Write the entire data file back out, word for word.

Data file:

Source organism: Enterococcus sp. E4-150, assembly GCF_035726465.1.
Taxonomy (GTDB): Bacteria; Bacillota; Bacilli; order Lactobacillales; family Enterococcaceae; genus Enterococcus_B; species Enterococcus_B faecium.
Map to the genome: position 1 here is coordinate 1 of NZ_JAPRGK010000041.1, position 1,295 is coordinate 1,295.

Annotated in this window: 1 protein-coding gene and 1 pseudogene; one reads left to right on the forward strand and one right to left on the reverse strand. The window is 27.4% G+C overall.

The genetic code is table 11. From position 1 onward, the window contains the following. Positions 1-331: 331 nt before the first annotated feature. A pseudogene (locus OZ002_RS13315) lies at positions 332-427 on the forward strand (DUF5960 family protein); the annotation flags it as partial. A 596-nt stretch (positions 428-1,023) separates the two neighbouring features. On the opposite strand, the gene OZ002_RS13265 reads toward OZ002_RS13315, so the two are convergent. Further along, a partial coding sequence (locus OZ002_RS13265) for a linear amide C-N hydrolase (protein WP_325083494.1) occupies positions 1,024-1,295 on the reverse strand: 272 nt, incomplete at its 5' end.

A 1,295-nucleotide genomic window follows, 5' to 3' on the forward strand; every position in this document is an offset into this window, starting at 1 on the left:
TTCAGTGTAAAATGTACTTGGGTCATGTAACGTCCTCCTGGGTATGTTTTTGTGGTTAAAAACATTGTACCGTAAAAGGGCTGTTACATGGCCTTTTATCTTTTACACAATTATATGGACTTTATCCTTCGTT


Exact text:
Source organism: Enterococcus sp. E4-150, assembly GCF_035726465.1.
Taxonomy (GTDB): Bacteria; Bacillota; Bacilli; order Lactobacillales; family Enterococcaceae; genus Enterococcus_B; species Enterococcus_B faecium.
Map to the genome: position 1 here is coordinate 1 of NZ_JAPRGK010000041.1, position 1,295 is coordinate 1,295.

Annotated in this window: 1 protein-coding gene and 1 pseudogene; one reads left to right on the forward strand and one right to left on the reverse strand. The window is 27.4% G+C overall.

The genetic code is table 11. From position 1 onward, the window contains the following. Positions 1-331: 331 nt before the first annotated feature. A pseudogene (locus OZ002_RS13315) lies at positions 332-427 on the forward strand (DUF5960 family protein); the annotation flags it as partial. A 596-nt stretch (positions 428-1,023) separates the two neighbouring features. On the opposite strand, the gene OZ002_RS13265 reads toward OZ002_RS13315, so the two are convergent. Further along, a partial coding sequence (locus OZ002_RS13265) for a linear amide C-N hydrolase (protein WP_325083494.1) occupies positions 1,024-1,295 on the reverse strand: 272 nt, incomplete at its 5' end.

A 1,295-nucleotide genomic window follows, 5' to 3' on the forward strand; every position in this document is an offset into this window, starting at 1 on the left:
TTCAGTGTAAAATGTACTTGGGTCATGTAACGTCCTCCTGGGTATGTTTTTGTGGTTAAAAACATTGTACCGTAAAAGGGCTGTTACATGGCCTTTTATCTTTTACACAATTATATGGACTTTATCCTTCGTT